Iran executed 853 people in 2023 – the highest number on record since 2015, according to a new report in Amnesty International.

The surge in executions comes as Iran continues what Amnesty calls Iran’s “war on drugs.” In 2023, more than half – 481 – of the total executions were for drug-related offenses.

The mass deployment of the death penalty comes after Iranian President Ebrahim Raisi’s election in 2021, when Gholamhossein Eje’i was also appointed head of the judiciary. Amnesty points to the “lethal shift” in their anti-narcotics policy as a key driver of the spike in death sentences.

In 2023, total executions increased by 48 percent from 2022 and by 172 percent from 2021.

Drug-related offenses – which made up 56 percent of total executions in 2023 – saw that spike very acutely. In 2023, drug-related executions increased by 89 percent from 2022 and by 264 percent from 2021.

“The death penalty is abhorrent in all circumstances but deploying it on a mass scale for drug-related offences after grossly unfair trials before Revolutionary Courts is a grotesque abuse of power,” said Diana Eltahawy, Amnesty’s deputy regional director for the Middle East and North Africa.

“The Islamic Republic’s deadly anti-narcotics policies are contributing to a cycle of ‎poverty and systemic injustice, and further entrenching ‎discrimination against marginalized communities, in particular Iran’s oppressed Baluchi minority,” Eltahawy continued.

The report noted that while the Baluchi minority accounts for only 5 percent of Iran’s population, they accounted for 29 percent of drug-related executions, which Amnesty suggests demonstrates “the discriminatory effect of the authorities’ anti-narcotics strategy on the most marginalized and impoverished communities.”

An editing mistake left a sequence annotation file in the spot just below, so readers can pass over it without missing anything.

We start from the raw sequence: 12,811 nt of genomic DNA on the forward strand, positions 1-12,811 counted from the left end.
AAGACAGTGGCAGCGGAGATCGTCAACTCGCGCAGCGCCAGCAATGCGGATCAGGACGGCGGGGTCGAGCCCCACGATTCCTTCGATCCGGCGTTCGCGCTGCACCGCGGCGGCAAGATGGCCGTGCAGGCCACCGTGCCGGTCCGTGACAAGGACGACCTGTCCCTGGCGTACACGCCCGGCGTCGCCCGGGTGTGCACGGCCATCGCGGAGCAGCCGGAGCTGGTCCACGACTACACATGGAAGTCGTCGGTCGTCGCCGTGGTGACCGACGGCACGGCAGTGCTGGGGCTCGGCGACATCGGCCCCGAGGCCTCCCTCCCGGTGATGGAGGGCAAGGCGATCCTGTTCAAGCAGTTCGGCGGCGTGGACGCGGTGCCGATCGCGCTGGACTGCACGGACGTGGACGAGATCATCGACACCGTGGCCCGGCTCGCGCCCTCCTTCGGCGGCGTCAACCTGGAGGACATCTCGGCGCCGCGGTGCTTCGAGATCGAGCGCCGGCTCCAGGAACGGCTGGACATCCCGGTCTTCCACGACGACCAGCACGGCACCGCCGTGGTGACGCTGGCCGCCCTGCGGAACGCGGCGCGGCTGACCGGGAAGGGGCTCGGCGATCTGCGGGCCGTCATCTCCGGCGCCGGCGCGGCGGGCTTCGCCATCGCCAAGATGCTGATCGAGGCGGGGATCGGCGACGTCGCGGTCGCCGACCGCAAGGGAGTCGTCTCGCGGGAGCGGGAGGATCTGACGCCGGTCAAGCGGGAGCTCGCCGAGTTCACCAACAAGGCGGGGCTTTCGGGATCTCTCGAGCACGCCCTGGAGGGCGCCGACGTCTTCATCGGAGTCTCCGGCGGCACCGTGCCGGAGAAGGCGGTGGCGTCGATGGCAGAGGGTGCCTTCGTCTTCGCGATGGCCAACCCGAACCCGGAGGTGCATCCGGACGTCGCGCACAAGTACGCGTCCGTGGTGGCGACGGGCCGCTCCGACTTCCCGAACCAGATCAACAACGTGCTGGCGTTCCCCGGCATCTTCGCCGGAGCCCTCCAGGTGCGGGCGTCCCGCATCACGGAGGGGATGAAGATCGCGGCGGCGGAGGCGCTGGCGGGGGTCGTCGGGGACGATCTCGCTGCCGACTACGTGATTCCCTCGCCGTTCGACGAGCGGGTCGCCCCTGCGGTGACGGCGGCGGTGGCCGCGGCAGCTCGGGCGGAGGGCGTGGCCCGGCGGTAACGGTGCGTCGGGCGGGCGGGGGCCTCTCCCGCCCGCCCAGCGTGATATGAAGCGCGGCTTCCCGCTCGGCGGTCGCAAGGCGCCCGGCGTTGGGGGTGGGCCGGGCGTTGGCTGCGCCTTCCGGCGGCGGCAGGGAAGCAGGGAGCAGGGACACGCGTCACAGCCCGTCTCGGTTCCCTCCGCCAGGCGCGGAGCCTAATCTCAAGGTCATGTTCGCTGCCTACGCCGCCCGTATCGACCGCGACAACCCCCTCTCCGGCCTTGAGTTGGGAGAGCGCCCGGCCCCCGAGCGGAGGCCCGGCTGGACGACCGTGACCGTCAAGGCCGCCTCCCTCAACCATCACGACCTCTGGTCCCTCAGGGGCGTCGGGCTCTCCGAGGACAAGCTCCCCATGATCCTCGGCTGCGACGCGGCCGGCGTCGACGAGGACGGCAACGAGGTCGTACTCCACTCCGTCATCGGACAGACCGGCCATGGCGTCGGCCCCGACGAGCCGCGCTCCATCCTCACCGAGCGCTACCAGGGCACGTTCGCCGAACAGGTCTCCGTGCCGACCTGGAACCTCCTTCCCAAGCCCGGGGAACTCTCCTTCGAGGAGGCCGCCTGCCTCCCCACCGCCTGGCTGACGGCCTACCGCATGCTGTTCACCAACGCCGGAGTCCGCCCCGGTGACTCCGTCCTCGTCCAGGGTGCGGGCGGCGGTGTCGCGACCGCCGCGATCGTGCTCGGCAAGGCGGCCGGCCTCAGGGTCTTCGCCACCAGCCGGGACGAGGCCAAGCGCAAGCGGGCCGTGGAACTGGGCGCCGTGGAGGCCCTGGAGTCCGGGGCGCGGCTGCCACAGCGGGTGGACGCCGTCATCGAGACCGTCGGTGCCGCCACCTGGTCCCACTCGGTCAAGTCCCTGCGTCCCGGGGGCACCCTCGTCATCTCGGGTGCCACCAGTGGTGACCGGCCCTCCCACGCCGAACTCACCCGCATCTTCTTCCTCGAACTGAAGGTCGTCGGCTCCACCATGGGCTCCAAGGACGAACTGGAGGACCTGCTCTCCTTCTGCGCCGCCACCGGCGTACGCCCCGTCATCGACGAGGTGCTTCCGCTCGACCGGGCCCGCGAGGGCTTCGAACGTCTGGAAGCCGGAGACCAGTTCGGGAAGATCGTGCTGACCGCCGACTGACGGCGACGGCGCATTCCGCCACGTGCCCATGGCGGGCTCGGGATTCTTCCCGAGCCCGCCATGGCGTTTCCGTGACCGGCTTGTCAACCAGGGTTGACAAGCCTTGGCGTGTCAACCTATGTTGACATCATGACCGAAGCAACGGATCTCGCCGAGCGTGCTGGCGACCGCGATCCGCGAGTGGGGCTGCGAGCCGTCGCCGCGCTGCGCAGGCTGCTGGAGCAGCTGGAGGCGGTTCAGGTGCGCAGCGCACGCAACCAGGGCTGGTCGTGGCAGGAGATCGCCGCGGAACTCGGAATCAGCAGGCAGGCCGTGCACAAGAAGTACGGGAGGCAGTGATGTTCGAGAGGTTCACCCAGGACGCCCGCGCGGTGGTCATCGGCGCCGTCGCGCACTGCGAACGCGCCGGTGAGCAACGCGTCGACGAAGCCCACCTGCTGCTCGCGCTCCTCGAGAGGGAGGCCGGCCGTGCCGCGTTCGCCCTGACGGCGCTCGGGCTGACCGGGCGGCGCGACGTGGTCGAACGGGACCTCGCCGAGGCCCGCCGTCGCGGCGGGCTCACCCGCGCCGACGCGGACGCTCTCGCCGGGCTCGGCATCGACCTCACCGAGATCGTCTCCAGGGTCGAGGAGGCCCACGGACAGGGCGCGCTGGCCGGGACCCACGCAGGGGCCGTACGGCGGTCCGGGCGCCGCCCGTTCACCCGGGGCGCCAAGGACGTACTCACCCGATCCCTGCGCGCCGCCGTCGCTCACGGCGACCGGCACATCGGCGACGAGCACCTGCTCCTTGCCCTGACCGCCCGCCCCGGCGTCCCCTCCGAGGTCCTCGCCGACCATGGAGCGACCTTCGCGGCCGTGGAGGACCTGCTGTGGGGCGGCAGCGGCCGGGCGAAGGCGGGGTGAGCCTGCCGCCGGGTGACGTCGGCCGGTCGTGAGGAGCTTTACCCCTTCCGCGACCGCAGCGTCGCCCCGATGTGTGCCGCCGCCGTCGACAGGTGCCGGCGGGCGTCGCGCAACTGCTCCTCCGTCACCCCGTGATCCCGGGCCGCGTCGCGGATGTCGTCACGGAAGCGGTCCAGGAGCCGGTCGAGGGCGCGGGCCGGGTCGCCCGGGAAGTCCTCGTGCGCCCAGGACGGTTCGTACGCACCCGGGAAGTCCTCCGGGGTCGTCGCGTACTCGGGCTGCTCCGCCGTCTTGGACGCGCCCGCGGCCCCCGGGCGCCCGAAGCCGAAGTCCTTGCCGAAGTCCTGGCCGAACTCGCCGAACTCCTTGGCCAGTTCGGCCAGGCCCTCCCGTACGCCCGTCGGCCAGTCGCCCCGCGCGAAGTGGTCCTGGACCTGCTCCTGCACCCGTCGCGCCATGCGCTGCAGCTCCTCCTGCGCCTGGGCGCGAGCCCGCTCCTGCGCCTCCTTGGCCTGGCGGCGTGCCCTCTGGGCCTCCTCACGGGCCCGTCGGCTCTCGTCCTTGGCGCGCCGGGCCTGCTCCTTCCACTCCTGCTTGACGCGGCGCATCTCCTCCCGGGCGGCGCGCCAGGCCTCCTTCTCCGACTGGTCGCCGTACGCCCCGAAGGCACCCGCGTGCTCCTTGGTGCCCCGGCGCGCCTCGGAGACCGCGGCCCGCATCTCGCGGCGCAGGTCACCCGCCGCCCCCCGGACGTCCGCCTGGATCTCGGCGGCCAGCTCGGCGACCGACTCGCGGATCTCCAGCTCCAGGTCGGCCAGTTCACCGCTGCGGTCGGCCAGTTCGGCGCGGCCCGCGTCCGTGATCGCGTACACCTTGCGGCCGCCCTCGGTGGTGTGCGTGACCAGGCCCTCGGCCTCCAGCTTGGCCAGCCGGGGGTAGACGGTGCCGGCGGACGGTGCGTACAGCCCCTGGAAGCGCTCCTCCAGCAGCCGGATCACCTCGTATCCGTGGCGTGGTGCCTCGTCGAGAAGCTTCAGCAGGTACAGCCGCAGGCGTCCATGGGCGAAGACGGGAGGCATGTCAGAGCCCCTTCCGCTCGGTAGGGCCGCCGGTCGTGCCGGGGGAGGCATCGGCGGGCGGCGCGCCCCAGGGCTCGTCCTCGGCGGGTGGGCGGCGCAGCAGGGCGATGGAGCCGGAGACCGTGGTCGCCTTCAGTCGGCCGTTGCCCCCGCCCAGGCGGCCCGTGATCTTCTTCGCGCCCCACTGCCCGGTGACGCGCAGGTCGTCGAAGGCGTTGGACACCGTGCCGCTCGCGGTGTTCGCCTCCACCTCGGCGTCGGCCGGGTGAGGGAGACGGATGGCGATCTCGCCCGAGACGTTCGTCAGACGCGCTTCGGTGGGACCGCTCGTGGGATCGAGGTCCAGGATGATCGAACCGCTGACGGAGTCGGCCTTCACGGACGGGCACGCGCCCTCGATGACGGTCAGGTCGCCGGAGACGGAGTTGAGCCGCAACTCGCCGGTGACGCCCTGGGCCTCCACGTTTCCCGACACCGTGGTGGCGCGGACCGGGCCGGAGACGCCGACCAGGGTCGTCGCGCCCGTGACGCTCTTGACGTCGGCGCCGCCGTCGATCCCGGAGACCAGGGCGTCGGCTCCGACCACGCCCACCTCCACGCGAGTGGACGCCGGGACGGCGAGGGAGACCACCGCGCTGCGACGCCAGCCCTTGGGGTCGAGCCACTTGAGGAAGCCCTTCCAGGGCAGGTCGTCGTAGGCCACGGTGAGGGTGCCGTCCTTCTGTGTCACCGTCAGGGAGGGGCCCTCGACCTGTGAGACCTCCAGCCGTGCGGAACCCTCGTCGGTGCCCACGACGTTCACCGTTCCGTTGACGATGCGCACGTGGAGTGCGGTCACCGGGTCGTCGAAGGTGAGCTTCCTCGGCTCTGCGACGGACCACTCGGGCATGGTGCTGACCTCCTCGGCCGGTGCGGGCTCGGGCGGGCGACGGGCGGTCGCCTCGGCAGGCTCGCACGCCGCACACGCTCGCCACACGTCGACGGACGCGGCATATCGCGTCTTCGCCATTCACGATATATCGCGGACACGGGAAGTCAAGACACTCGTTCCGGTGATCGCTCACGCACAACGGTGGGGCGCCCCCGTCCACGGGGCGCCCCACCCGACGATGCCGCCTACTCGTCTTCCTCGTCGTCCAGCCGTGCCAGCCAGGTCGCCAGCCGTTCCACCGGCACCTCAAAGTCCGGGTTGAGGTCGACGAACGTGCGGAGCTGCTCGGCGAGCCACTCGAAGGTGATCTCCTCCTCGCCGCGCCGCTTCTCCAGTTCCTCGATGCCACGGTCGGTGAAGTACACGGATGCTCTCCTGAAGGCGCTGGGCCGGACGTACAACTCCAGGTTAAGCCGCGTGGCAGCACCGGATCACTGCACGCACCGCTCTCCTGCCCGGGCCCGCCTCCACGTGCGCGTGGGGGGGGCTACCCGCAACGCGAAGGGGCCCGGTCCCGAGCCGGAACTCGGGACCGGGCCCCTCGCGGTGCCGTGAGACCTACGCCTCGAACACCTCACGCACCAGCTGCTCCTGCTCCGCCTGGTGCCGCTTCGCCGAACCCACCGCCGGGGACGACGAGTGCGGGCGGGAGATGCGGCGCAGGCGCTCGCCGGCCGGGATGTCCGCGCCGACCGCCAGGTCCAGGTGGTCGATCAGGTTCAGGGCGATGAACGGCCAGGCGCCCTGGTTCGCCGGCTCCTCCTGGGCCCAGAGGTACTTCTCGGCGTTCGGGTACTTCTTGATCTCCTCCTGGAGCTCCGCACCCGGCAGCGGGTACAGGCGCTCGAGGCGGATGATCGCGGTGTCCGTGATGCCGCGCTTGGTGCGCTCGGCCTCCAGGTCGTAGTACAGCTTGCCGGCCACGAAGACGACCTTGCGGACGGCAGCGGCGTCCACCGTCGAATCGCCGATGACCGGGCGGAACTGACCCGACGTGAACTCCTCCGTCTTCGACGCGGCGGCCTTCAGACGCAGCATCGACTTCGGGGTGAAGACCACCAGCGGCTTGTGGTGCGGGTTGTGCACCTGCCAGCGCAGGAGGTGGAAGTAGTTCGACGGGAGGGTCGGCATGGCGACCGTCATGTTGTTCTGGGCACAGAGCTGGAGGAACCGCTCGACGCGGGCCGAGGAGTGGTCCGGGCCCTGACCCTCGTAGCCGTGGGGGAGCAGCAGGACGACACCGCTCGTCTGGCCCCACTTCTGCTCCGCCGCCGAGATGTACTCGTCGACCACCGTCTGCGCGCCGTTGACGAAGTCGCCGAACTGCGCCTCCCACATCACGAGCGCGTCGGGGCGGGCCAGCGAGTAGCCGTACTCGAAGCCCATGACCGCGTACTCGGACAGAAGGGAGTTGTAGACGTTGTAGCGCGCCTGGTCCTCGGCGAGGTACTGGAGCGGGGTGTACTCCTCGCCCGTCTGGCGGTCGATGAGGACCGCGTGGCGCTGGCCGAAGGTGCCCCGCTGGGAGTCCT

The report also says that the deployment of the death penalty has been an outgrowth of the government’s efforts to crack down on protests. In particular, Amnesty points to the “Woman Life Freedom” uprising of September-December 2022, which was a slogan that represented women’s efforts for equal rights in Iran. That threat, however, has jolted the Iranian government into taking steps to scare people into silence.

Amnesty, in its report, called on the international community to call greater attention to this mass deployment of the death penalty.

“Without urgent action from the international community, drug-related executions will continue to rise, amid ongoing efforts by the judiciary, legislative and executive branches to enact a new lethal anti-narcotics law which, if adopted, would expand the range of drug charges incurring the death penalty,” the report read.

Source » thehill